SIG MANUFACTURING P-51B MUSTANG ARF
I joined the two wing panels together and
installed the extra wiring for the wing servos.
The wing holds five servos, which consist of
two aileron, two flap, and one retract. On the
flaps I used a Cermark servo reversing Y-har-ness. The next step after the wing is the
fuselage and tail feathers. You’ll need to
watch the height of the elevator servo you are
using; if you use one that is too tall it will
push out the other side of the fuselage. If you
hear wood starting to crack, stop.
The hardware package is very complete
and includes wheels, spinner and engine
mount, along with a lot of Phillips screws,
so a good Phillips screwdriver is a must. Of
course you can replace them with your
favorite fasteners and driver. The screw hole
will need a drop or two of CA to keep them
from stripping out. The only drilling I had
ELEVATOR ± 11⁄ 16 in., expo: 23%
AILERON ± 7⁄ 16 in., expo: 23%
RUDDER ± 13⁄ 8 in.
The pilot and cockpit are also included in the kit
and add to the scale look of the plane.
to do during assembly was the engine
mount, control horns, throttle cable and
the cowl mounting screws.
The cowling is fiberglass and well
painted. Take your time when fitting and
cutting out the cowling for an exact engine
fit. The cockpit decals are great touches to
add some detail to your bird, so take the
time to use it. Adding a scale pilot helps too.
The last thing I did was use the decals
supplied. I finished off the Mustang using
the pictures on the box for placement.
In the Air
On a clear, sunny, southern California day I fired up
the YS engine and taxied out to the runway. With
one last check of the controls, it was time to throttle up. Adding throttle I started my takeoff and the
tail popped up after about 40 feet. In another 60
feet the plane was flying. Very little rudder was used
to keep the Mustang straight down the runway.
After three clicks of left aileron trim and two up we
With the gear up and the hammer down, the P-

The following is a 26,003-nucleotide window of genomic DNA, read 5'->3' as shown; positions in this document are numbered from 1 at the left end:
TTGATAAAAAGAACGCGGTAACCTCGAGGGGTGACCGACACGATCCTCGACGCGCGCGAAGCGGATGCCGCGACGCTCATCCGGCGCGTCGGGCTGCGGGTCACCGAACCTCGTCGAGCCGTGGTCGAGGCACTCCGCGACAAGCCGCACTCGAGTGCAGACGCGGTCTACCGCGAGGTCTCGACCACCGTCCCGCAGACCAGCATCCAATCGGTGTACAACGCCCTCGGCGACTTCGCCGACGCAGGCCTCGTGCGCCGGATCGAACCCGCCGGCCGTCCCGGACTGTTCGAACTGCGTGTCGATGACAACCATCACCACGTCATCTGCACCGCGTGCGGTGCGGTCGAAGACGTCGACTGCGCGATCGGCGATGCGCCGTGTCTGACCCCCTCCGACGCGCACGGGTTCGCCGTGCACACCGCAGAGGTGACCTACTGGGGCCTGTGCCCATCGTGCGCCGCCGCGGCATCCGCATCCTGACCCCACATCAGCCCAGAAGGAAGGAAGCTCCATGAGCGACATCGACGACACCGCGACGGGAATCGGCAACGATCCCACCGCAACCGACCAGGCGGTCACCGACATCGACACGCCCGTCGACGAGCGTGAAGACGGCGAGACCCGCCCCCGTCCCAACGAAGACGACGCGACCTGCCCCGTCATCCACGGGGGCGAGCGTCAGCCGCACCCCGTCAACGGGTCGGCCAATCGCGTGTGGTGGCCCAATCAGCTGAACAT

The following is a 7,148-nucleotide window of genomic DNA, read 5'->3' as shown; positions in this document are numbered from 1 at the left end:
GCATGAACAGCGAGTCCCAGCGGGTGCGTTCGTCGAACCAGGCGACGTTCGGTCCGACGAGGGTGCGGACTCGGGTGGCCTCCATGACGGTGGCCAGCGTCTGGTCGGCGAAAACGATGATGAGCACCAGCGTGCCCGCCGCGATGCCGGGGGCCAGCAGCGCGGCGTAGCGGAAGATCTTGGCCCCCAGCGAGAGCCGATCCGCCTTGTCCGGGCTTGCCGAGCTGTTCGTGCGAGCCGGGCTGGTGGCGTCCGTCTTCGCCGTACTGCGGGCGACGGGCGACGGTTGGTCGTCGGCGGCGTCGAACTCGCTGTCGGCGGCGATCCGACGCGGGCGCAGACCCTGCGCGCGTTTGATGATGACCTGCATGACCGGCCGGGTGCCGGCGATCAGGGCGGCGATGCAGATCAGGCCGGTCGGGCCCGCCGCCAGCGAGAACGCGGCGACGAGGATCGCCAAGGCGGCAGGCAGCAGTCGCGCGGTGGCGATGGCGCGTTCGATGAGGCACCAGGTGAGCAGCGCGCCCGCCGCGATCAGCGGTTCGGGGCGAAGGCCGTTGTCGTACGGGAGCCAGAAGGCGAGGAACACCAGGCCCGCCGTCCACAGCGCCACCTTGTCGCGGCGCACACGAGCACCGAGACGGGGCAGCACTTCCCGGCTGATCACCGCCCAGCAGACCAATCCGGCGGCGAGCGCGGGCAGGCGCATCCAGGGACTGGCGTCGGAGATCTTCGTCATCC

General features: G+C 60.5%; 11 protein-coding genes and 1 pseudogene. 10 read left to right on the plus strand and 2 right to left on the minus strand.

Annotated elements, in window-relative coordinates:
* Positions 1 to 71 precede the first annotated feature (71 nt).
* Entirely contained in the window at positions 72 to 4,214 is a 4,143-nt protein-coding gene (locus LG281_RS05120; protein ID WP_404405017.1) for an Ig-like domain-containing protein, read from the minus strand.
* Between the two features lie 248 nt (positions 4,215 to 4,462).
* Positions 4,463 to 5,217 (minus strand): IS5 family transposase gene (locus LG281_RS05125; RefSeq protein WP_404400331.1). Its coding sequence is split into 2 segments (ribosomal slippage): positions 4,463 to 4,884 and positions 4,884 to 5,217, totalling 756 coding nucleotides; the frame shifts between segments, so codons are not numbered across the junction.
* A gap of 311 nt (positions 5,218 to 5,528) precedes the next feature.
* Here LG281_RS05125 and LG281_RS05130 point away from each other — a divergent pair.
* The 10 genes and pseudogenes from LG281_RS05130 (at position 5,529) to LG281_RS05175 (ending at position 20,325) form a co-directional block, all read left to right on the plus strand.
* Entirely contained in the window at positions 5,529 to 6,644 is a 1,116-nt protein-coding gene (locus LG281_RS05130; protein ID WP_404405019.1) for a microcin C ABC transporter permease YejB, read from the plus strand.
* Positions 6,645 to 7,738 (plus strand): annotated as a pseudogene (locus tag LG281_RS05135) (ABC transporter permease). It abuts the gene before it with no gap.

51 flew rock solid with turns and rolls that were
quite smooth for a warbird. The slow flight was stable and when the P- 51 approached stall speed it
would let you know.
Landings are easy, and once the mains are on
the ground you need to let the air speed drop off so
tail drops or the P- 51 will want to take off again.
flaps down, the landings are much shorter.
General Flight Characteristics
RADIO Airtronics Stylus
Transmitter, four Hitec HS 205BB,
one Futaba FP-S1386g, one Hitec
HS 545BB, one Hitec HS-422,
one Hitec HS-615MG, one
Cermark Servo Reverser,
Airtronics 92765 FM receiver
( airtronics.net, hitecrcd.com)
BATTERY Cermark 5-cell
1800mAh receiver pack
ENGINE YS 91
PROP 15x8 APC ( apcprop.com)
FUEL YS 20/20 Powermaster
STABILITY The Mustang exhibited good stability at all speeds.
TRACKING Ground and in-flight tracking are predictable with minimum input. Ground handling was helped by having wheels toed in a little. I do not fly off grass but if I did, the only
thing I would keep my eye on is the landing legs because they bend easily.
My model weighs in at 8 1⁄ 4 pounds with 4
ounces of tail weight for balance. With the
control throws set at the factory-recom-mended settings and a little toe-in on the
main wheels, I was set. I found that this was
a smooth build and anyone who has built
one or two models will enjoy doing this kit.
The flying is the best part because it looks
like a fighter, but flies like a sport plane.
AEROBATICS This is a P- 51 so I did not fly it like an Extra 300. The rolls, loops and spilt-S’s looked and flew great, but my favorite is the low pass with one wing tilted up; it
GLIDE & STALL PERFORMANCE The glide and slow-speed performance are very predictable, and at slow speed the stalling wing will do a slow drop to let you know it needs
more speed. Adding power or getting off the elevator will straighten the stall right out.
Sig has done a very good job of giving us scale modelers a good-looking P-51B that flies
like a sport-pattern plane but has all the scale options like retracts and flaps. This model
would make a good addition to anyone’s hangar.